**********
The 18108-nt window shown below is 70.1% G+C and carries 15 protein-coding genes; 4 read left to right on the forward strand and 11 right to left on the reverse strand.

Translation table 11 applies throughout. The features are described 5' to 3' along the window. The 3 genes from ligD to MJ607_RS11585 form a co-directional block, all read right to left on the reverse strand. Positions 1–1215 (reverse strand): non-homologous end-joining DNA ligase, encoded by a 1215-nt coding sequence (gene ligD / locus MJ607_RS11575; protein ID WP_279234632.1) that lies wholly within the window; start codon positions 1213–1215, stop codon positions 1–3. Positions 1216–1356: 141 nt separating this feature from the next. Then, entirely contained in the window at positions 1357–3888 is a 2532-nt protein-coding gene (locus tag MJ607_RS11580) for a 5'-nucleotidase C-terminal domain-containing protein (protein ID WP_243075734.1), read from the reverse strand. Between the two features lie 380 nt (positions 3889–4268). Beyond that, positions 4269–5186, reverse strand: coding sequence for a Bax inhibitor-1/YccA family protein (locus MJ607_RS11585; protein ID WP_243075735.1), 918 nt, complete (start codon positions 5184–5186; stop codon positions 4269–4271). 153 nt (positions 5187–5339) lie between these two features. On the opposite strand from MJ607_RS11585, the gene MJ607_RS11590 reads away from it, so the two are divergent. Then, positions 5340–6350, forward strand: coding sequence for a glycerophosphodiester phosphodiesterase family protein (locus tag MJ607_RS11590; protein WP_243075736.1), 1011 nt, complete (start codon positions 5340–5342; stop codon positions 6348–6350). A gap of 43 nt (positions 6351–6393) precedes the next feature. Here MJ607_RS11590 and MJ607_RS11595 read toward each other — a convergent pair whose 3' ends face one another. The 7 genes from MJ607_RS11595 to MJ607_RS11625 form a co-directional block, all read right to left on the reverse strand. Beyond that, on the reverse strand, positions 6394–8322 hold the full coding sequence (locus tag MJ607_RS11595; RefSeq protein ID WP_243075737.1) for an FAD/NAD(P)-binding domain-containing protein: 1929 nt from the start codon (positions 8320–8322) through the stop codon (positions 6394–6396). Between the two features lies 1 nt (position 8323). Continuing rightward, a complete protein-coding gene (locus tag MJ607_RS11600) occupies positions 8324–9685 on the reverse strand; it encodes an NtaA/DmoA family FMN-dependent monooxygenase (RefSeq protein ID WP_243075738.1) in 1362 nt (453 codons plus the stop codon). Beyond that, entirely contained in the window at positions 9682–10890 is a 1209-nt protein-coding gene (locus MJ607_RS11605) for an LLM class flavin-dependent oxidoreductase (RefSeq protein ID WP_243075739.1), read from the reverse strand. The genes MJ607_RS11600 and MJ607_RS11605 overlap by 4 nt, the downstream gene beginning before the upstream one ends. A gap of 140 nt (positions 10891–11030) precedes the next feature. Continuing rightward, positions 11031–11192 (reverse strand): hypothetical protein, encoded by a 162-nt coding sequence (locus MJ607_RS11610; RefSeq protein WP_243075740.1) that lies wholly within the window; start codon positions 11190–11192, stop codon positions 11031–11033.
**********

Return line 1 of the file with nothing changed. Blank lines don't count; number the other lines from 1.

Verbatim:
The 18108-nt window shown below is 70.1% G+C and carries 15 protein-coding genes; 4 read left to right on the forward strand and 11 right to left on the reverse strand.